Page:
Daniel Loeb calls for company to spin off part of its entertainment division
A hedge fund manager with stake in Sony has made an ambitious call for the break-up of electronics giant Sony.
As reported by The New York Times, people “briefed on the matter” said that Third Point founder Daniel Loeb is calling for the company to spin off part of its entertainment and insurance arms.
The entertainment arm currently includes their film and music label, responsible for movies such as Skyfall and music artists including Taylor Swift. Sony’s electronics division, which houses its PlayStation operations, would remain unaffected.
Loeb’s Hedge Fund currently owns a 6.5 per cent stake in Sony, with its shares valued at $1.1 billion.
It is believed the billionaire recently visited senior Sony execs and government officials for three days, praising Kaz Hiari’s efforts to reverse the company’s fortunes while also asking for a complete reorganisation of the firm.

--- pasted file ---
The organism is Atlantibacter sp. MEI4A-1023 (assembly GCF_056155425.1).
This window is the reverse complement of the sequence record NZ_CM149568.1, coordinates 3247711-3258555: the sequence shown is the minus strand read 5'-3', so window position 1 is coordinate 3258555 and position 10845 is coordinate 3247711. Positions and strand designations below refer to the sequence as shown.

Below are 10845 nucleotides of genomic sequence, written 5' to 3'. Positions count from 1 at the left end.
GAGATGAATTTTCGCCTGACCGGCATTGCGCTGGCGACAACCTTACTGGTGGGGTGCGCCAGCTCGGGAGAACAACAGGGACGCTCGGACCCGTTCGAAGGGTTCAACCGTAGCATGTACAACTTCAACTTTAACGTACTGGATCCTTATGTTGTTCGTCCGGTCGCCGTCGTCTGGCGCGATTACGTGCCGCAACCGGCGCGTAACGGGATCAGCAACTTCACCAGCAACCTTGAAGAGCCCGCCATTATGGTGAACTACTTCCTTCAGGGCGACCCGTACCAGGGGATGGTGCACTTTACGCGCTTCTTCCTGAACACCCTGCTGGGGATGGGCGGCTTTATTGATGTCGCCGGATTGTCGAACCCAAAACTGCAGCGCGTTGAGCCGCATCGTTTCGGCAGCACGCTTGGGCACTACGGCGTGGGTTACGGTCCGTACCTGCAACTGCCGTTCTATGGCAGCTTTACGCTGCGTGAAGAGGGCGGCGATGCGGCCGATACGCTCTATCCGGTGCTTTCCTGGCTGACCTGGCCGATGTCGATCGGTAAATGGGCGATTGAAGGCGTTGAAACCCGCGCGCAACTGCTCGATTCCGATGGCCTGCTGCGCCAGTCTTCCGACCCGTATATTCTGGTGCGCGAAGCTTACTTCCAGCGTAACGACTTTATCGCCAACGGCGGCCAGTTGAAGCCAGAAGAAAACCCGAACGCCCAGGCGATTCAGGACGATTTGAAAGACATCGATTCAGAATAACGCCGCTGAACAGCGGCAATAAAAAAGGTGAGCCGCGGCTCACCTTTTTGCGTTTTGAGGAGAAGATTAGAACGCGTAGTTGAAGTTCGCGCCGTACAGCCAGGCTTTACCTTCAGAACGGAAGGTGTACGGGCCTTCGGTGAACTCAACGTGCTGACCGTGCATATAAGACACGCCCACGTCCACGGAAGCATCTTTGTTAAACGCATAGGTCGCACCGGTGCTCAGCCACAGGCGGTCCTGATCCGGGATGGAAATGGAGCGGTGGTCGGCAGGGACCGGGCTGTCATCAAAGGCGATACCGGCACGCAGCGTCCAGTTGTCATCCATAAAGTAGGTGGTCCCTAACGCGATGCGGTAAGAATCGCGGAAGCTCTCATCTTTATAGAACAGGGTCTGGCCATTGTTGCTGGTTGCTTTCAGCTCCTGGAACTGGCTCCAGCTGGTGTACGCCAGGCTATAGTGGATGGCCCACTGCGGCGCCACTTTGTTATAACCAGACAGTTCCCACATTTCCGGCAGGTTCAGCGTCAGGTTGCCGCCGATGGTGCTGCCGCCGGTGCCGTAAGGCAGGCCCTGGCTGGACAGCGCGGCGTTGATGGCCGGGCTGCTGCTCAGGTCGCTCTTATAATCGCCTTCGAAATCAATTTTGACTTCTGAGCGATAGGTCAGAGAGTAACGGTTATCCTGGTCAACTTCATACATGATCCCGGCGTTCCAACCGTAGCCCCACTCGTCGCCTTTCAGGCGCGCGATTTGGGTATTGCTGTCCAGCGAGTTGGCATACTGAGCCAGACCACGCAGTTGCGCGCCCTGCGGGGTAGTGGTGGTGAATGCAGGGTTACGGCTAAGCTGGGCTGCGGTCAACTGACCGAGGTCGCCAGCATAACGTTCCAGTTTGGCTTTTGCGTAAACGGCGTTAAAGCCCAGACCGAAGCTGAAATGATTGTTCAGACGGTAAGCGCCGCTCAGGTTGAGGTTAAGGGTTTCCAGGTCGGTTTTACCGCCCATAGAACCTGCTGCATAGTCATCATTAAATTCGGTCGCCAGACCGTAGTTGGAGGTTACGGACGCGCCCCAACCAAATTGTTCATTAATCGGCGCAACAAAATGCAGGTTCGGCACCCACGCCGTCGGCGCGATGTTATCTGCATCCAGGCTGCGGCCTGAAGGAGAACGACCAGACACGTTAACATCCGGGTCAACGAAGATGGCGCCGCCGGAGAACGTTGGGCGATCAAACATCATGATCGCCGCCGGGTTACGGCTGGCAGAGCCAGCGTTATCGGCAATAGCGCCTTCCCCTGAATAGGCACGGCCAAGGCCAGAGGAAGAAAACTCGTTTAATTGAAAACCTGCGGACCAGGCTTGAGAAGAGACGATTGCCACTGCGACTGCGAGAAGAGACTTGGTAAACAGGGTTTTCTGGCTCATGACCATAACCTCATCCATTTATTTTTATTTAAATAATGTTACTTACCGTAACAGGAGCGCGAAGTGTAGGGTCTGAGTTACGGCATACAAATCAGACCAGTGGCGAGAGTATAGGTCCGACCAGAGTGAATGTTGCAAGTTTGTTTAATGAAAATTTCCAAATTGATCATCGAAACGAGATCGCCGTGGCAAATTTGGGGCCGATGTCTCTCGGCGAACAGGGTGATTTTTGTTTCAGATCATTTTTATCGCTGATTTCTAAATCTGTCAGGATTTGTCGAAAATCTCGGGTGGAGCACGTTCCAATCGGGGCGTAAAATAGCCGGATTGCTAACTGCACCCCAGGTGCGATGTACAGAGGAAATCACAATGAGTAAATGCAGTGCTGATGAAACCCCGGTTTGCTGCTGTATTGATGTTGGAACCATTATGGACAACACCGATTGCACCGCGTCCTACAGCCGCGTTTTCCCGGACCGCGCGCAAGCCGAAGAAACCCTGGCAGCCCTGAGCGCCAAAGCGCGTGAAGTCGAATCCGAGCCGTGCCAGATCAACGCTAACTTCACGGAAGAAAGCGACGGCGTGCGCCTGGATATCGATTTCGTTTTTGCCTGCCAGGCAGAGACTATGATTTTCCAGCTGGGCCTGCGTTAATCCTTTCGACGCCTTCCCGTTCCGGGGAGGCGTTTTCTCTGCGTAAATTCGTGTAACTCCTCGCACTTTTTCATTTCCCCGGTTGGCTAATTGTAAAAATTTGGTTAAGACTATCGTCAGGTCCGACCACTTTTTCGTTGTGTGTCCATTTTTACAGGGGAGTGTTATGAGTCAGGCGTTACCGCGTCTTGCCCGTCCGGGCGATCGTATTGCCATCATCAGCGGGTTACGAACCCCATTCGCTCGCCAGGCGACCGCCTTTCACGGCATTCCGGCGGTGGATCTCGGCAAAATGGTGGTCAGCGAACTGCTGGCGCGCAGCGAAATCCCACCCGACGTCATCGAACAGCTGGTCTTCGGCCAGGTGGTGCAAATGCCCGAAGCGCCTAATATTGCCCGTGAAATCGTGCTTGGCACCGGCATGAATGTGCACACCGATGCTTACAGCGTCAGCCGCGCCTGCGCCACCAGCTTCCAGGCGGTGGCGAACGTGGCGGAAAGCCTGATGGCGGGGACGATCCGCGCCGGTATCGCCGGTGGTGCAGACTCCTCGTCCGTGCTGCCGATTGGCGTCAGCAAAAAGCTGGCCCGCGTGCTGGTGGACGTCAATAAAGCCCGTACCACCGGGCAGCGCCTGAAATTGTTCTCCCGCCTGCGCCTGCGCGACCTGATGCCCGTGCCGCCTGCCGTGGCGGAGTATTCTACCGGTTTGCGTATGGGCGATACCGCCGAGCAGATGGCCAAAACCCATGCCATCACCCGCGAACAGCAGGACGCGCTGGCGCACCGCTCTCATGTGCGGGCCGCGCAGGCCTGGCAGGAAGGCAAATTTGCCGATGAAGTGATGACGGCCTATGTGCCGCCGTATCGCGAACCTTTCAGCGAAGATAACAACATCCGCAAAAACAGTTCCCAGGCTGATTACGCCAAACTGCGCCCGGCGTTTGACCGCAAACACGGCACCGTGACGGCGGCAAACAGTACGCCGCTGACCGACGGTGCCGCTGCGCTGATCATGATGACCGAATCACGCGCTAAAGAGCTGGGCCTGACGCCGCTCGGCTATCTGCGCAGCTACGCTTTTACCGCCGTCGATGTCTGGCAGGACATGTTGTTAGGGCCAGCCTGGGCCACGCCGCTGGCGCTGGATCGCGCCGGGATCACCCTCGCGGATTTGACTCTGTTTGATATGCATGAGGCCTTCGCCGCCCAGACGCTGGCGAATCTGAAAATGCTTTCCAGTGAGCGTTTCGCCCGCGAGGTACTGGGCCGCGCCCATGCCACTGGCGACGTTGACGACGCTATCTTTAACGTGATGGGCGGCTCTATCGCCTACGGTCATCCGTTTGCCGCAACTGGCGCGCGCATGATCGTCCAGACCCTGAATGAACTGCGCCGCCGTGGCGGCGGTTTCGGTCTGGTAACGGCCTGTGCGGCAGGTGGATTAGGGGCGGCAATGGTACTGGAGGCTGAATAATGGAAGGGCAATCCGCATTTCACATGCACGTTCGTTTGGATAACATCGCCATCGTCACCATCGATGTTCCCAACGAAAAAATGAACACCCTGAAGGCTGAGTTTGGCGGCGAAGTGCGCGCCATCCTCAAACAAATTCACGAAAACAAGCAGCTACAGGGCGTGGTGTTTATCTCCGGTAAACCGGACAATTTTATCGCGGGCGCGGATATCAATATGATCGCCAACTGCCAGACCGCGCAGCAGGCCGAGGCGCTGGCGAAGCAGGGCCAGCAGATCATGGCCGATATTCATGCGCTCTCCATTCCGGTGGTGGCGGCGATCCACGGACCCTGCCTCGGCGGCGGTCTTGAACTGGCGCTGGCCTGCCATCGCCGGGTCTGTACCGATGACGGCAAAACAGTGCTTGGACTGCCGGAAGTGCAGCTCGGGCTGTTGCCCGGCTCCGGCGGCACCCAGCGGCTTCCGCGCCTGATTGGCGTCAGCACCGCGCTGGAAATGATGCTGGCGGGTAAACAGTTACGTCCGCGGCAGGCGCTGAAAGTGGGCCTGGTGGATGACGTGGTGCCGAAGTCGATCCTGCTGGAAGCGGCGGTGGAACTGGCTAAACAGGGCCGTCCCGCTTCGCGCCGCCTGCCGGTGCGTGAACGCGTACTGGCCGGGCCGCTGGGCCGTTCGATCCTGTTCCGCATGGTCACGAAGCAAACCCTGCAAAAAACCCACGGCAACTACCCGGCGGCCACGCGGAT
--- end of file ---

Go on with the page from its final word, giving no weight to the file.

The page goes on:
In a letter, Loeb is said to have suggested handing 15-to-20 per cent of Sony Entertainment to existing shareholders, and that Third Point would be willing to front up to $2 billion to help launch an initial public offering of that division.
Loeb also recommended the electronics giant sell of its 60 per cent stake in Sony Financial, which sells life insurance properties, in an effort to focus on a few core products, including its PlayStation operations.
The hedge fund manager said this would help Sony reduce much of its debt and also raise shares by around 60 per cent.
Sony spokesperson Shiro Kambe said however that while it welcomes investment and would pursue constructive dialogue with shareholders on company strategy, Sony Entertainment was not for sale.
“We are focused on creating shareholder value by executing on our plan to revitalise and grow the electronics business, while further strengthening the stable business foundations of the entertainment and financial services businesses,” he said.
Although incredibly amibitious in his plans to break up Sony, Loeb is said to be known for ruffling feathers in the corporate world, at least in the US, having previously replaced Yahoo's former chief exec with Google's Marissa Mayer.